I was reading an article on “How to Promote an Event Using Social Media“, and it inspired me to put together my own views on how to incorporate social media tools pre, during and post event.
With the UK IBM SOA Architect Summit on September 9th, 2009 fast approaching, I have been incorporating various social media vehicles to help promote the event, drive registrations and encourage dialogue. Based on some of the campaigns that I’ve run, I’ve identified some tools vehicles that can be used, and how to use them.
I’ve broken my blog posts up into pre, during and post event, and the following post explores pre-event promotion.
Use tools such as Google Adwords to identify relevant keywords that relate to your event. It is useful to create paid Search campaigns to drive to your website, particularly if you are using 3rd party media vehicles to generate your audience, so that people who have seen your event advertised will be able to search on Google and immediately be taken to your event landing page. You should also look to optimise your event landing page for Search.
Listen to your audience using social media tools and engage with them to understand potential agenda items, or to identify potential speakers. Tools such as Google Alerts, Technorati or Google Blog Search will allow you to search on your company/product name or the topic area that your event is covering so that you can understand what is being said on the web about these topics. Once you’ve identified key blogs/websites, you can import RSS feeds into tools such as Google Reader or Netvibes , allowing you to create a portal into conversations on the web.
Create your event web page and include links to social media sites to encourage visitors to your page to join these groups and participate in the conversation. For example, for the IBM SOA Architect Summit, I have created a LinkedIn group and a Twitter profile to encourage dialogue. It’s also a good idea to incorporate RSS feeds for event updates (e.g. updates to the agenda/speakers) so that your audience is given a reason to revisit the event site.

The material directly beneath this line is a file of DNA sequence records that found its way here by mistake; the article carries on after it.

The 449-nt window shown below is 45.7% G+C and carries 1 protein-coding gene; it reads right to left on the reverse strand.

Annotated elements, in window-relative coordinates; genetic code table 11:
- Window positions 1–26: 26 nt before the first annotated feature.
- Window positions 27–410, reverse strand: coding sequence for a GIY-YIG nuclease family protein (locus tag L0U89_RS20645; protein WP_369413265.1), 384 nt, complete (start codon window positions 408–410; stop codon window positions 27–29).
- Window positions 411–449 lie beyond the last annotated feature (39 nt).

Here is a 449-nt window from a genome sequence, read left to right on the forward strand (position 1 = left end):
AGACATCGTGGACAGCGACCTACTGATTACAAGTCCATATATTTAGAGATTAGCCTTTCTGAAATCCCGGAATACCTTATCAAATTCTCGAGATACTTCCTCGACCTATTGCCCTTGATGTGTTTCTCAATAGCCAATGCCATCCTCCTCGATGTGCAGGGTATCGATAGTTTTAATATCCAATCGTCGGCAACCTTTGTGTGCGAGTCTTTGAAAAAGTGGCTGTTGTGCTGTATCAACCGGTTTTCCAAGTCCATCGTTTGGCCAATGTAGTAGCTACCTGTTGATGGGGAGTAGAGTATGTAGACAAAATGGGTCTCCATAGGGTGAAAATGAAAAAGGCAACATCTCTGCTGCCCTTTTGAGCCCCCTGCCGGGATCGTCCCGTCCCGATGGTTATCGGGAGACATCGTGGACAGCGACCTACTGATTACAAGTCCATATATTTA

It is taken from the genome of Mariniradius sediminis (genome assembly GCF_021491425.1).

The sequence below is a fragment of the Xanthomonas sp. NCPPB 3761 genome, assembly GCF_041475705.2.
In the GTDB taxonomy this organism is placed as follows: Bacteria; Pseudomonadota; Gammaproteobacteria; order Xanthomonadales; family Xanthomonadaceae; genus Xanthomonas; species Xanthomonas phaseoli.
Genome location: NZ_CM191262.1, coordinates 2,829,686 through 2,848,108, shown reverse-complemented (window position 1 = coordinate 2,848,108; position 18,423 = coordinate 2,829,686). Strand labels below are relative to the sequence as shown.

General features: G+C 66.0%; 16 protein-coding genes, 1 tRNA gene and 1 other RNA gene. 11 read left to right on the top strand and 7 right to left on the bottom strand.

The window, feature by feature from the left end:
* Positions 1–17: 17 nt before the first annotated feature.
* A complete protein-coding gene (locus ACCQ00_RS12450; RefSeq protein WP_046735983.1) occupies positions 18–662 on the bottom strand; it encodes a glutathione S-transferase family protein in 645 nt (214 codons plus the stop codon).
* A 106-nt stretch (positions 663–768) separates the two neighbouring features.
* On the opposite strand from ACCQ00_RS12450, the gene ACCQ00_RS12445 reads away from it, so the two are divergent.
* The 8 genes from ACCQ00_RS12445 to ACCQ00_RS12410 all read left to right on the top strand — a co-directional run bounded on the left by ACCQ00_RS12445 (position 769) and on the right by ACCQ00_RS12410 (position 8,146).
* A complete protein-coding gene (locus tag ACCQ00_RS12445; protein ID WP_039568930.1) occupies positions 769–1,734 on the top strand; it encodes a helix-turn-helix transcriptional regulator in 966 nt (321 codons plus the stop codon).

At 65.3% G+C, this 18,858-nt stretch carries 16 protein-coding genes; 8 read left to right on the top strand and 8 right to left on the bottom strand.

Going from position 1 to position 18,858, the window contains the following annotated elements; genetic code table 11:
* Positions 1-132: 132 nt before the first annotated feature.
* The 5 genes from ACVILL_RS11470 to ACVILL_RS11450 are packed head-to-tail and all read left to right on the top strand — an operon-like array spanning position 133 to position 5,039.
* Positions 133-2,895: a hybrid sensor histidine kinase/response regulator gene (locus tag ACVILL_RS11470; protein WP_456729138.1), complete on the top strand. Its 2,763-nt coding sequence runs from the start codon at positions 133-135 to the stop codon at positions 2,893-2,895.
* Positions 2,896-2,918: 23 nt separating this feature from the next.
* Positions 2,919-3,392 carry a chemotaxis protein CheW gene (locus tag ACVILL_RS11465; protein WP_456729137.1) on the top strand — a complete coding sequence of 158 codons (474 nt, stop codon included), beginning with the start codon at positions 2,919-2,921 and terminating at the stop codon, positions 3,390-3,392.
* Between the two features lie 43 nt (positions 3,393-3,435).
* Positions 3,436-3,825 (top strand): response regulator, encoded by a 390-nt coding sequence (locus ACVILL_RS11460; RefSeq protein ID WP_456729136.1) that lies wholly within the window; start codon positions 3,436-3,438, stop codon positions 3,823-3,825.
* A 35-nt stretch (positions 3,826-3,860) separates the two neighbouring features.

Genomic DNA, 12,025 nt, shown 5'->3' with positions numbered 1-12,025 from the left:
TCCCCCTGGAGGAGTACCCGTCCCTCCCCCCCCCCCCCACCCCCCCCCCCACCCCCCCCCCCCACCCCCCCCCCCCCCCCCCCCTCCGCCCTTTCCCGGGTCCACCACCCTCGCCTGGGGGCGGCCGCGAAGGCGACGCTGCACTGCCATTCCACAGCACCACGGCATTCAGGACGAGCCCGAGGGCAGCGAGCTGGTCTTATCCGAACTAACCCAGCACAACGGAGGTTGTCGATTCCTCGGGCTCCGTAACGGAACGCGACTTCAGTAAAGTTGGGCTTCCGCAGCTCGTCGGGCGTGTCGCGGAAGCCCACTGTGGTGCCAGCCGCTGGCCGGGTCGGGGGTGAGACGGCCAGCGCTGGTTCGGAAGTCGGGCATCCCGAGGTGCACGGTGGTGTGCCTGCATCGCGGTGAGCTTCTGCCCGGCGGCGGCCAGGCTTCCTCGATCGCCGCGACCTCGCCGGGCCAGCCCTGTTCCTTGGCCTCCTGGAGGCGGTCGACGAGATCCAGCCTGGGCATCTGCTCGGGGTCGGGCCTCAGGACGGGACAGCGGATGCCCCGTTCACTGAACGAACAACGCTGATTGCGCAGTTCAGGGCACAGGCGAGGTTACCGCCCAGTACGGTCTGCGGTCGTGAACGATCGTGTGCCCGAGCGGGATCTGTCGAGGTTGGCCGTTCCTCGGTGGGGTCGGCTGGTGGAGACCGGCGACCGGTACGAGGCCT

As mentioned above, you should either look for existing social networking forums that you can join to engage your target audience, or create your own groups to encourage dialogue – e.g. Facebook groups, LinkedIn groups, Twitter profile. Use Twitter Search to identify people who are tweeting about subjects relevant to your event agenda and follow them, promote their tweets, and provide useful information that would encourage them to follow you back, thus building your community. A warning note on this – building a community is time-consuming and requires serious commitment. Because you need to ensure that you’re community sites contain rich content that is relevant to your audience, I don’t feel this is something that can be outsourced to an agency, unless they contain the subject matter expertise relevant to your event/company.
Ensure assets are identified and distributed on plaforms such as Flickr, YouTube, Slideshare, etc. This should be done pre and post event. I’ve included some examples here of sites created on Flickr and YouTube that were set up pre-event to drive awareness and interest in the IBM Virtual Forbidden City tours, and the IBM SOA Architect Summit.
If you have identified someone that can blog about your event and you have the ability to incorporate this into your website, it’s a great way of ensuring fresh content is regularly posted to stimulate interest. If you can’t incorporate this directly onto your website, you can use the functionality of LinkedIn, or create a separate blog on WordPress. Additionally, you can create widgets using tools such as Widgetbox which can be embedded on your blog or Facebook profile. As with Flickr, YouTube and Slideshare, your blog can be utilised pre, during and post event.
In my next two blog posts I’ll include ideas for incorporating social media during your event, and post event.